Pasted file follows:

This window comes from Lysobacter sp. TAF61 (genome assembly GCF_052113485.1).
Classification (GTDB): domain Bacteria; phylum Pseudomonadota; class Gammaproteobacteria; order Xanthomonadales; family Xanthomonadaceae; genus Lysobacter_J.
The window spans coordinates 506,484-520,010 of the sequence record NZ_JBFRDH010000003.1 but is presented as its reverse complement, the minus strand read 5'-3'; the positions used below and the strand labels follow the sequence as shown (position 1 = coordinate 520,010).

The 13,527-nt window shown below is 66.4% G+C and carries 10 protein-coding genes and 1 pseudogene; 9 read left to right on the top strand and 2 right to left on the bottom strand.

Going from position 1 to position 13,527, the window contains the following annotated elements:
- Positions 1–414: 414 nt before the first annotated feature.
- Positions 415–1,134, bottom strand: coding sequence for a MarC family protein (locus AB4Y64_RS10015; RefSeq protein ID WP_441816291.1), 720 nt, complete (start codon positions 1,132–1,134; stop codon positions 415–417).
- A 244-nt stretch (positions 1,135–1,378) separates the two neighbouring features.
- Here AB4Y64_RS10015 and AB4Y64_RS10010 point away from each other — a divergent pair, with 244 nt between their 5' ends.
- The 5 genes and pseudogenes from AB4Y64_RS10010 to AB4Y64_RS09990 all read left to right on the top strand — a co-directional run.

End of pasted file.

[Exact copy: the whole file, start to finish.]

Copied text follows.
This window comes from Lysobacter sp. TAF61 (genome assembly GCF_052113485.1).
Classification (GTDB): domain Bacteria; phylum Pseudomonadota; class Gammaproteobacteria; order Xanthomonadales; family Xanthomonadaceae; genus Lysobacter_J.
The window spans coordinates 506,484-520,010 of the sequence record NZ_JBFRDH010000003.1 but is presented as its reverse complement, the minus strand read 5'-3'; the positions used below and the strand labels follow the sequence as shown (position 1 = coordinate 520,010).

The 13,527-nt window shown below is 66.4% G+C and carries 10 protein-coding genes and 1 pseudogene; 9 read left to right on the top strand and 2 right to left on the bottom strand.

Going from position 1 to position 13,527, the window contains the following annotated elements:
- Positions 1–414: 414 nt before the first annotated feature.
- Positions 415–1,134, bottom strand: coding sequence for a MarC family protein (locus AB4Y64_RS10015; RefSeq protein ID WP_441816291.1), 720 nt, complete (start codon positions 1,132–1,134; stop codon positions 415–417).
- A 244-nt stretch (positions 1,135–1,378) separates the two neighbouring features.
- Here AB4Y64_RS10015 and AB4Y64_RS10010 point away from each other — a divergent pair, with 244 nt between their 5' ends.
- The 5 genes and pseudogenes from AB4Y64_RS10010 to AB4Y64_RS09990 all read left to right on the top strand — a co-directional run.